I was thrilled he took to the cows so quickly, and I think a lot of it all comes back to our clicker training. When we approach objects or things Boomer is unsure of, I ask him to touch them with his nose – when he does so he’s rewarded for being brave. So his gut reaction to meeting a cow for the first time was not one of flight, but curiosity as he touched his face hoping this was the correct reaction I wanted out of him.
We had a blast at Double Rock Farm, and a few weeks later we returned (this time with Blitz too) for a Ranch Sorting practice. Blitz is a lot more cautious than his younger brother Boomer, but it didn’t take him long to figure out that the cows were not to be feared. By the end of the night both ponies were happily moving the cows around, even in and out of their pens when it was time to bring in a new herd.
Ranch Sorting was so much fun that we’re already making plans to try Team Penning and can’t wait to get the boys into some regular cow work. So what about you, ever try a western sport after being an english rider for all your life? Any other Chincoteague Pony Ranch Sorters out there?
Happy New Year Everyone!
Last year we made a list of goals for 2011, so it’s come that time where we look back and see how close we came to accomplishing all of them. We’ve also whipped up a whole new set of goals for 2012.
1. Take some western riding lessons with Boomerang. It seems writing out my 2011 goals really started a fire under me, because in January of 2011 I took Boomerang to his very first western lesson with a local trainer.
2. Push myself past my comfort zone and compete in something I’ve never done before. In February of 2011 I took Boomerang to the Horse World Expo to compete in Craig Cameron’s Extreme Cowboy Race. This was one of the most nerve racking/intense things I have ever done on horseback. I was never so nervous in my life, but I’m so glad that Boomer and I pushed past the scary stuff and tried something new. It has made us both so much stronger, and we even made it to the finals – placing 6th! Boomer and I also tried a whole bunch of new things this past year, like riding on the beach, trail challenges, mounted shooting, and even some cowboy events.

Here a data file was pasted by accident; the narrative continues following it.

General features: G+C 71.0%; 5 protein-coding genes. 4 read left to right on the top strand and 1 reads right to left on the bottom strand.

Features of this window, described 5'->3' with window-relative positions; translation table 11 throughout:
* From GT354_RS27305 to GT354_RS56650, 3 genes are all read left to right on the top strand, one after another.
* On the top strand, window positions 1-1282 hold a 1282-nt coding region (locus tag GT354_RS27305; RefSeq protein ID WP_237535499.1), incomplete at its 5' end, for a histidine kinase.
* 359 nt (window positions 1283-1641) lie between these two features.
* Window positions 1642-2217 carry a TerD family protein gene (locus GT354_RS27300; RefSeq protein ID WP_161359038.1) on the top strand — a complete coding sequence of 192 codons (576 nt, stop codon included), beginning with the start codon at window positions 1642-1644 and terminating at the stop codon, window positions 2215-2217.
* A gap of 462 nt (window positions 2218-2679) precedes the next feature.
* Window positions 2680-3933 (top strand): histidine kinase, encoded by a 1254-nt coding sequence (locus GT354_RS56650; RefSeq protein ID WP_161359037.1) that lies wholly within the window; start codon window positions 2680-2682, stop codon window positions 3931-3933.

3. Teach Minnow to sit or lay down. Well, this is one of those things that I didn’t quite accomplish. I started to teach Minnow how to lean onto his bean bag chair this year, but eventually the summer craziness happened and things got pushed to the back burner. However, I did begin to capture Boomerang’s “sit” when he begins to get up from the laydown. Hopefully this year we will be able to perfect the cue even more!
4. Fine tune Boomerang’s cues for bow and lay down. Recently I just started perfecting Boomer’s cue for bow, and he’s finally started to go down to the ground without my help. He probably would have mastered this a lot sooner had I found the time to work with him, but better late than never!